Mycomed Ingredients – Clinical studies/Trials

Clinical Study-2

Medicinal mushrooms as a source of anti-tumor and immune-modulating polysaccharides

[Applied Microbiology Biotechnology 2002 Nov;60(3):258-74. Epub 2002 Sep 10]
Wasser SP1

Abstract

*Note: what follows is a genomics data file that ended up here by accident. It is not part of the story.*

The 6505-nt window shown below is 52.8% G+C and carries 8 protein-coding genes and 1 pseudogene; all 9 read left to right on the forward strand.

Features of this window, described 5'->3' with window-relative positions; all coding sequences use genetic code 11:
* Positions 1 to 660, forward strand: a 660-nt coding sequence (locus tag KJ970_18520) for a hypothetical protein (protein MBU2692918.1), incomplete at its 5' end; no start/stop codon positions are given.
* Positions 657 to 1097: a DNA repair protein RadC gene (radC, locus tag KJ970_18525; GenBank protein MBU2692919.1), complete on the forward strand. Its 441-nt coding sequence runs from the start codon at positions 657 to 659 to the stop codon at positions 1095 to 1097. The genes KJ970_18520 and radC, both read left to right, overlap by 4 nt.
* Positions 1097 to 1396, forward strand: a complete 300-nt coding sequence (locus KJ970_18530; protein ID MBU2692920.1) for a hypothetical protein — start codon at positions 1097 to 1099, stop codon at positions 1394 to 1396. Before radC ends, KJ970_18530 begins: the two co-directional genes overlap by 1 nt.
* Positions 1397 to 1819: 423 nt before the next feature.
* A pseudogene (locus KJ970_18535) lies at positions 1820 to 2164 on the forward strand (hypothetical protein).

The number of mushrooms on Earth is estimated at 140,000, yet maybe only 10% (approximately 14,000 named species) are known. Mushrooms comprise a vast and yet largely untapped source of powerful new pharmaceutical products. In particular, and most importantly for modern medicine, they represent an unlimited source of polysaccharides with antitumor and immunostimulating properties. Many, if not all, Basidiomycetes mushrooms contain biologically active polysaccharides in fruit bodies, cultured mycelium, culture broth. Data on mushroom polysaccharides have been collected from 651 species and 7 infra-specific taxa from 182 genera of higher Hetero- and Homobasidiomycetes. These polysaccharides are of different chemical composition, with most belonging to the group of beta-glucans; these have beta-(1–>3) linkages in the main chain of the glucan and additional beta-(1–>6) branch points that are needed for their anti-tumor action. High molecular weight glucans appear to be more effective than those of low molecular weight. Chemical modification is often carried out to improve the antitumor activity of polysaccharides and their clinical qualities (mostly water solubility). The main processes used for chemical improvement are: Smith degradation (oxydo-reducto-hydrolysis), formolysis, and carboxy-methylation. Most of the clinical evidence for anti-tumor activity has been reported from the commercial polysaccharides lentinan, PSK (krestin), and schizophyllan, but polysaccharides of some other promising medicinal mushroom species also show good results. Their activity is especially beneficial in clinics when used in combination with chemotherapy. Mushroom polysaccharides prevent oncogenesis, show direct antitumor activity against various allogeneic and syngeneic tumors, and prevent tumor metastasis. Polysaccharides from mushrooms do not destroy cancer cells directly, but produce their antitumor effects by activating different immune responses in the host. The antitumor action of polysaccharides requires an intact T-cell component; their activity is mediated through a thymus-dependent immune mechanism. Practical application is dependent not only on biological properties, but also on bio-technological availability.